"The healthy buffering capability of most young people is due to the robust mineral reserves stored in their bones, healthy buffer systems, and strong lung and kidney function. However, as people age and experience the mostly acidifying stresses of modern life, the pH-regulating system begins to decline in its efficiency". p39
Importantly and as alluded to above, excess acids do NOT stay in the blood, the pH of which MUST remain within a very narrow range in order for life to be possible. So, in order to prevent disaster, the body has a variety of mechanisms to deal with excess acid.
The buffering systems allow the body to borrow minerals from body tissues, the "interstitial fluids" (or lymphatics) or from the bones in order to neutralize excess acid. In addition, various organs, including the kidneys, lungs, colon and skin help to excrete acids, assuming they are functioning reasonably well. And finally, the body can store excess acids in the tissues, muscles and arteries.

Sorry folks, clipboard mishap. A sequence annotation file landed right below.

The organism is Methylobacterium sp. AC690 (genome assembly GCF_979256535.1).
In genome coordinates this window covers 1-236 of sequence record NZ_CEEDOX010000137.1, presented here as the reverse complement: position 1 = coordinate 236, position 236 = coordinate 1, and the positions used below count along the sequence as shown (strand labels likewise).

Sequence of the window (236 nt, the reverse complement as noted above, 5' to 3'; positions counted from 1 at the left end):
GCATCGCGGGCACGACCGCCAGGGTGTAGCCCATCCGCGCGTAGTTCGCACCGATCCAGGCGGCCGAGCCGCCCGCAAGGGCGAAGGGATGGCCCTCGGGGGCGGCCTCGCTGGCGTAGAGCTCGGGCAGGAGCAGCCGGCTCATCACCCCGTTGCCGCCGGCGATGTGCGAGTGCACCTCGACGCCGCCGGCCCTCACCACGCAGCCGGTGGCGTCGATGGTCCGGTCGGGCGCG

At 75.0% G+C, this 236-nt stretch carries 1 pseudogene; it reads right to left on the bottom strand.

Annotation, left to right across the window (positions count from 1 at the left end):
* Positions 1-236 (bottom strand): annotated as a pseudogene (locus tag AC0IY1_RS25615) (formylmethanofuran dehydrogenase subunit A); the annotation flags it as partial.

Thus, over time, acid/alkaline imbalances can weaken organs and bones and lead to a variety of serious health concerns.
Although "over-alkaline" conditions can take longer to correct, the fact is most of us are "over acid." To keep things simple we can say that there are five major factors for excess acid production in the body. These are:
1) excess stress of any kind (emotional, physical, environmental),
2) poor digestion or food intolerances,
3) inadequate oxygen uptake due to poor nutrient intake and/or poor breathing techniques and/or lack of exercise,
4) "hyperinsulimia" or excess insulin (or even long term insulin/blood sugar imbalance) - which itself leads to allergies, food intolerances and poor digestion, and